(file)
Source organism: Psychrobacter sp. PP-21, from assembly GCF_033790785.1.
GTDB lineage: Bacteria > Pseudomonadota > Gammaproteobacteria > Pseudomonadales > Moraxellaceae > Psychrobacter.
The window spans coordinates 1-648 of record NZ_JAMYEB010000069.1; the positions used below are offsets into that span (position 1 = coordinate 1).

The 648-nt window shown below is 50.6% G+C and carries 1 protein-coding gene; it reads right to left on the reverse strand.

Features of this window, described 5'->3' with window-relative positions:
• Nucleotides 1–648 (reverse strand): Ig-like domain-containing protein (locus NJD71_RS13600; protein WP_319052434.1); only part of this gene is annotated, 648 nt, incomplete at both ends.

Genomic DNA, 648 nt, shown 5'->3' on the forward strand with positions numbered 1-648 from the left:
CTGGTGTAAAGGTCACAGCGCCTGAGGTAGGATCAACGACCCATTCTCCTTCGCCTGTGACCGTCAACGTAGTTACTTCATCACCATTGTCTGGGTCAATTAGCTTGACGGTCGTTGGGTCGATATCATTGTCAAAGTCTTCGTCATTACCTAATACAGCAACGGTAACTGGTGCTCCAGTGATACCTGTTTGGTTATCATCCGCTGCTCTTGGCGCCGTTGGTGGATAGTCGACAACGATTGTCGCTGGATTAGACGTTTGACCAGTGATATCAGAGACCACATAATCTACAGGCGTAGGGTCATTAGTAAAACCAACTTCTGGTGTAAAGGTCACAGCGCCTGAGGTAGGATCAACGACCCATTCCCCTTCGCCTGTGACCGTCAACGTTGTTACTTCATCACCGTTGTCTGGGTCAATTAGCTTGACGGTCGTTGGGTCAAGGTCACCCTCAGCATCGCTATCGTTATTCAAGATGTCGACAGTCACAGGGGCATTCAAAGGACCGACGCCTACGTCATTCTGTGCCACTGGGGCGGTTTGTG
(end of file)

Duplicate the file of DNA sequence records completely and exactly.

Source organism: Psychrobacter sp. PP-21, from assembly GCF_033790785.1.
GTDB lineage: Bacteria > Pseudomonadota > Gammaproteobacteria > Pseudomonadales > Moraxellaceae > Psychrobacter.
The window spans coordinates 1-648 of record NZ_JAMYEB010000069.1; the positions used below are offsets into that span (position 1 = coordinate 1).

The 648-nt window shown below is 50.6% G+C and carries 1 protein-coding gene; it reads right to left on the reverse strand.

Features of this window, described 5'->3' with window-relative positions:
• Nucleotides 1–648 (reverse strand): Ig-like domain-containing protein (locus NJD71_RS13600; protein WP_319052434.1); only part of this gene is annotated, 648 nt, incomplete at both ends.

Genomic DNA, 648 nt, shown 5'->3' on the forward strand with positions numbered 1-648 from the left:
CTGGTGTAAAGGTCACAGCGCCTGAGGTAGGATCAACGACCCATTCTCCTTCGCCTGTGACCGTCAACGTAGTTACTTCATCACCATTGTCTGGGTCAATTAGCTTGACGGTCGTTGGGTCGATATCATTGTCAAAGTCTTCGTCATTACCTAATACAGCAACGGTAACTGGTGCTCCAGTGATACCTGTTTGGTTATCATCCGCTGCTCTTGGCGCCGTTGGTGGATAGTCGACAACGATTGTCGCTGGATTAGACGTTTGACCAGTGATATCAGAGACCACATAATCTACAGGCGTAGGGTCATTAGTAAAACCAACTTCTGGTGTAAAGGTCACAGCGCCTGAGGTAGGATCAACGACCCATTCCCCTTCGCCTGTGACCGTCAACGTTGTTACTTCATCACCGTTGTCTGGGTCAATTAGCTTGACGGTCGTTGGGTCAAGGTCACCCTCAGCATCGCTATCGTTATTCAAGATGTCGACAGTCACAGGGGCATTCAAAGGACCGACGCCTACGTCATTCTGTGCCACTGGGGCGGTTTGTG